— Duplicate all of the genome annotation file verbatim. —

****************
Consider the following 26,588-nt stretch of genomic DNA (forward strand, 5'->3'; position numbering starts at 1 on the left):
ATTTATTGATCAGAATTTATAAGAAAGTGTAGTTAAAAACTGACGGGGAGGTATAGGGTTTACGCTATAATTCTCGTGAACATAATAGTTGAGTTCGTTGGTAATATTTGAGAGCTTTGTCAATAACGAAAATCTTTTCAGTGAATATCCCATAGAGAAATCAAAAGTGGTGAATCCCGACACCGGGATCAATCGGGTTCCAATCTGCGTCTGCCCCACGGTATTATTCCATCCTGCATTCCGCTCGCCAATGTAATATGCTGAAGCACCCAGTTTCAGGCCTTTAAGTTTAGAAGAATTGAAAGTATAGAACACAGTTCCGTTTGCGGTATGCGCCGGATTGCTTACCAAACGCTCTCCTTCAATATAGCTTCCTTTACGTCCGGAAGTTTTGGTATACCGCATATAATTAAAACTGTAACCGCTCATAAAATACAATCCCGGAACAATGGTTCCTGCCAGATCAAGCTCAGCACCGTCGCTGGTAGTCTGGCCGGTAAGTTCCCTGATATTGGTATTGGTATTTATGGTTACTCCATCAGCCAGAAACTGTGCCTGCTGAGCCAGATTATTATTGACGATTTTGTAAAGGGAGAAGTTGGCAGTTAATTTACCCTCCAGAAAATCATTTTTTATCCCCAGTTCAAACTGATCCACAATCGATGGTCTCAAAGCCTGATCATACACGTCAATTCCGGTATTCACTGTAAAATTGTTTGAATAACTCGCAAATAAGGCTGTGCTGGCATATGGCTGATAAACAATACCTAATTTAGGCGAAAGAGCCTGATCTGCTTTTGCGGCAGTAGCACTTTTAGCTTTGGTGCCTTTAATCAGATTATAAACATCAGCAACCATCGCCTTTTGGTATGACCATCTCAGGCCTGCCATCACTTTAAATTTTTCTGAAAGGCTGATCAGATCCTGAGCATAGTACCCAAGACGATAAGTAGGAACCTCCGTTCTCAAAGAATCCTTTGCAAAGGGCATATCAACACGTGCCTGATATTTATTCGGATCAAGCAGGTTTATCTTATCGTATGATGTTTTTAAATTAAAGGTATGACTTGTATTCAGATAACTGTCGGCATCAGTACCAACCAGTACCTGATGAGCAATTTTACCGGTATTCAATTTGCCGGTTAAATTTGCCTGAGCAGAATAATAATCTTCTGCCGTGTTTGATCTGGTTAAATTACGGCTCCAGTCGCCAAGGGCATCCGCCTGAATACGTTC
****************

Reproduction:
Consider the following 26,588-nt stretch of genomic DNA (forward strand, 5'->3'; position numbering starts at 1 on the left):
ATTTATTGATCAGAATTTATAAGAAAGTGTAGTTAAAAACTGACGGGGAGGTATAGGGTTTACGCTATAATTCTCGTGAACATAATAGTTGAGTTCGTTGGTAATATTTGAGAGCTTTGTCAATAACGAAAATCTTTTCAGTGAATATCCCATAGAGAAATCAAAAGTGGTGAATCCCGACACCGGGATCAATCGGGTTCCAATCTGCGTCTGCCCCACGGTATTATTCCATCCTGCATTCCGCTCGCCAATGTAATATGCTGAAGCACCCAGTTTCAGGCCTTTAAGTTTAGAAGAATTGAAAGTATAGAACACAGTTCCGTTTGCGGTATGCGCCGGATTGCTTACCAAACGCTCTCCTTCAATATAGCTTCCTTTACGTCCGGAAGTTTTGGTATACCGCATATAATTAAAACTGTAACCGCTCATAAAATACAATCCCGGAACAATGGTTCCTGCCAGATCAAGCTCAGCACCGTCGCTGGTAGTCTGGCCGGTAAGTTCCCTGATATTGGTATTGGTATTTATGGTTACTCCATCAGCCAGAAACTGTGCCTGCTGAGCCAGATTATTATTGACGATTTTGTAAAGGGAGAAGTTGGCAGTTAATTTACCCTCCAGAAAATCATTTTTTATCCCCAGTTCAAACTGATCCACAATCGATGGTCTCAAAGCCTGATCATACACGTCAATTCCGGTATTCACTGTAAAATTGTTTGAATAACTCGCAAATAAGGCTGTGCTGGCATATGGCTGATAAACAATACCTAATTTAGGCGAAAGAGCCTGATCTGCTTTTGCGGCAGTAGCACTTTTAGCTTTGGTGCCTTTAATCAGATTATAAACATCAGCAACCATCGCCTTTTGGTATGACCATCTCAGGCCTGCCATCACTTTAAATTTTTCTGAAAGGCTGATCAGATCCTGAGCATAGTACCCAAGACGATAAGTAGGAACCTCCGTTCTCAAAGAATCCTTTGCAAAGGGCATATCAACACGTGCCTGATATTTATTCGGATCAAGCAGGTTTATCTTATCGTATGATGTTTTTAAATTAAAGGTATGACTTGTATTCAGATAACTGTCGGCATCAGTACCAACCAGTACCTGATGAGCAATTTTACCGGTATTCAATTTGCCGGTTAAATTTGCCTGAGCAGAATAATAATCTTCTGCCGTGTTTGATCTGGTTAAATTACGGCTCCAGTCGCCAAGGGCATCCGCCTGAATACGTTC